Cut (improve) Your Writing 

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You’ve finished the first draft and now it needs polishing, but what to cut? The following checklist will set you on the path towards the glorious final draft. 

Big Cuts: Slash These First 

These are things to look for on your first pass, and you have so many passes ahead of you. Joy! If you thought that getting to the end of your story was the actual end, I have a bridge I’d love to sell you. Welcome to editing. The process of gleaning, re-reading, cutting, patching, and rewriting. Let’s start with these slashing techniques first.


Search for gems like action-forecasters, unnecessary ways that you are telling instead of showing the reader your character’s intended action. Here’s a 41-word example that needs cutting:

Ethel was nervous and really didn’t want to leave her hotel room without presenting her best self. She was going to get a cup of tea to settle her mind but maybe stop at the loo first to check her lipstick. 

You don’t need to tell the reader what you plan on having a character do. Be the puppet master, pull the strings. Channel Nike–just do it. Let’s try this again with only 33 words:

With a satisfied nod, Ethel checked her lipstick in the hotel mirror. “God, I need a cup of tea,” she said to her reflection then strode out of the room, head held high.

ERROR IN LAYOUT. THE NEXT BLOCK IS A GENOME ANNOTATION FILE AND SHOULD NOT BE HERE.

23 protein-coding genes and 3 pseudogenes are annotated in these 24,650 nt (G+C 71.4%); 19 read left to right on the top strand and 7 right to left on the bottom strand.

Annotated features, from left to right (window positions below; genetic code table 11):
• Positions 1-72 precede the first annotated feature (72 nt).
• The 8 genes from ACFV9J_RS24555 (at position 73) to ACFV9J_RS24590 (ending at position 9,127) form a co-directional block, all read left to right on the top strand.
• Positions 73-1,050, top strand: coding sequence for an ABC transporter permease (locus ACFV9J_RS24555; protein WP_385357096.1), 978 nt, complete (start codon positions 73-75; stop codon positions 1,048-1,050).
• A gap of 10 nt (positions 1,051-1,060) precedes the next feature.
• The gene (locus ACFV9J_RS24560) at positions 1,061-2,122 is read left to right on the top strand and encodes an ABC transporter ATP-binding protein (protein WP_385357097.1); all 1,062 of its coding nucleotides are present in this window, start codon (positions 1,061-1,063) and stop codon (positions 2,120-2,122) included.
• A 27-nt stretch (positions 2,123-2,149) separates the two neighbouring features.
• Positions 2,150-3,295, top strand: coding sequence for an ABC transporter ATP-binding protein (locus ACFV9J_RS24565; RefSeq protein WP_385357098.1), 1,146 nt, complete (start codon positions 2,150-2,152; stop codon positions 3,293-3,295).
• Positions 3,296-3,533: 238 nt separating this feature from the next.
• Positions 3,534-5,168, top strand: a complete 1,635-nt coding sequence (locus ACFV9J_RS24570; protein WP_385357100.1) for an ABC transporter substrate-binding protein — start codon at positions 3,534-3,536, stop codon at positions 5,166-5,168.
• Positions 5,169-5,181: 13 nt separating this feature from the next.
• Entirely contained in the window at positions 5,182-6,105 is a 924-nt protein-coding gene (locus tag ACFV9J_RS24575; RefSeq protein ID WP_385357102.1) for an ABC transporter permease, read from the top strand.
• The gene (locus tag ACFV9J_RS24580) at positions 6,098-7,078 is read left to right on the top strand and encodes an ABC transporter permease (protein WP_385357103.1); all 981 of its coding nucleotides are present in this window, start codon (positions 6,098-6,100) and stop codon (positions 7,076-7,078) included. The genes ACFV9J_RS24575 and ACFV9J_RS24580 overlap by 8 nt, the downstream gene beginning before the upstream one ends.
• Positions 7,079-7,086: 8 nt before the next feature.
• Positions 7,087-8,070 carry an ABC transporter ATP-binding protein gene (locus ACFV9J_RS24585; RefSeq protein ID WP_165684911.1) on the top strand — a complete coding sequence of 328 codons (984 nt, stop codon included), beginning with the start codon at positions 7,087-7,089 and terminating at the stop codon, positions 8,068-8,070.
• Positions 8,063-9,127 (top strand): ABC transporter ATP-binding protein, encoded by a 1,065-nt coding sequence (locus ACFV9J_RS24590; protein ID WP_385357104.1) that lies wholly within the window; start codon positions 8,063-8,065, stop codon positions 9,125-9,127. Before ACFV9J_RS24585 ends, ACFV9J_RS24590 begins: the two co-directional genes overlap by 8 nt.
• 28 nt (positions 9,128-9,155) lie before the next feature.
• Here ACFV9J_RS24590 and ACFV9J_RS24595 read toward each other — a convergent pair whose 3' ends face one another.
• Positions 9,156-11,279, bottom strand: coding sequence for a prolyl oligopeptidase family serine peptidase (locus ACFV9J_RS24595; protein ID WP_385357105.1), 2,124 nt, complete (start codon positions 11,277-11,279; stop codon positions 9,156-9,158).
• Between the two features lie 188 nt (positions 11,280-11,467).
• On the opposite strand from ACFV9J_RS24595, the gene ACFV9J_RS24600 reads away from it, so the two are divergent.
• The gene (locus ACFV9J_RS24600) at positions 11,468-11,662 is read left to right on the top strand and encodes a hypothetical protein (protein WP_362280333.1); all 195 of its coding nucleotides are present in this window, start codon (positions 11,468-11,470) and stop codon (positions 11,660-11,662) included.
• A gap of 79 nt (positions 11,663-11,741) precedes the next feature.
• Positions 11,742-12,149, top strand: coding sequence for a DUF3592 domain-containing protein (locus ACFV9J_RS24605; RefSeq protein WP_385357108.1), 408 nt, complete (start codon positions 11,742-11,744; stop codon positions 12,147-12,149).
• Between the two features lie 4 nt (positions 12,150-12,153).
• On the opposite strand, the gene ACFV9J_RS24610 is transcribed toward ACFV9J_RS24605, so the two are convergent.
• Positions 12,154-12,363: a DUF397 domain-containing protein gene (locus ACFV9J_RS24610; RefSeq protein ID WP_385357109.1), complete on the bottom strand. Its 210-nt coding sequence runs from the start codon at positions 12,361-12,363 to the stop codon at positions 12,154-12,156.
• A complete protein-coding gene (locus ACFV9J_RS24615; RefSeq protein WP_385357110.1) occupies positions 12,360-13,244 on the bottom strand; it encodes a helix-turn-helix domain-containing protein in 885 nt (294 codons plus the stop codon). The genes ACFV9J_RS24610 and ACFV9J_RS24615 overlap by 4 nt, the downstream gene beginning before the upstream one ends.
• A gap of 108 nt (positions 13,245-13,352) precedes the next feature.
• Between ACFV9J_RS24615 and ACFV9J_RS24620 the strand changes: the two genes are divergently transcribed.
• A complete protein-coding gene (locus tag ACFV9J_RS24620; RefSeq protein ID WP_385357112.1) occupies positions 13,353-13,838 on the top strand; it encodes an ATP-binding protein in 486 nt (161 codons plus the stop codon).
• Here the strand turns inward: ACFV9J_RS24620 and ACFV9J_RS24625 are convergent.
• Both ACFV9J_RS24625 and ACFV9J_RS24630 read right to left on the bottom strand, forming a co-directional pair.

Now let’s look for another over-descriptor cut–info-dumping or authorsplaining. Like mansplaining, authorsplaining is annoying. It’s when a writer spews facts all over the page thinking it’s adding authenticity when really you’re throwing an anchor out during a speedboat race. I know you’re super excited that you did a ton of research on the caliber and weight of that weapon, but honestly, we don’t care. Cut it, my friend. 


“Hi!” she said.
“Hi back!” he answered.
“How are you?” said Becky.
“I’m good. How are you?” responded Todd.
“I’m good. Nice weather, right?”

Are you nauseous yet? I am. Don’t do this. You don’t need greetings. Get to the point. We’ll follow you without this insanity. Unless the above dialogue was code for something entirely different, it’s just dribble and again, think of an anchor flying out behind you at 50 mph.  

Mid-action musings

Unless you’re doing it for comic relief, don’t throw flashback thoughts into the middle of an action scene. Rethink this. Why are you including the musing? Is there something you need to tell your reader? Then do it another way. Don’t make more anchors.

The blade came out of nowhere, cutting through the air with a whoosh. He thought about the sound and how it reminded him of a sliding subway door, specifically that one time when he missed the train to see Rita. 

You can rewrite this better, I know you can. That’s your homework. Don’t tell me about the subway or Rita. Move on with the blade, for holy donut’s sake! What happened after the whoosh?

Smaller Cuts: Be a Pacing and Scene Doctor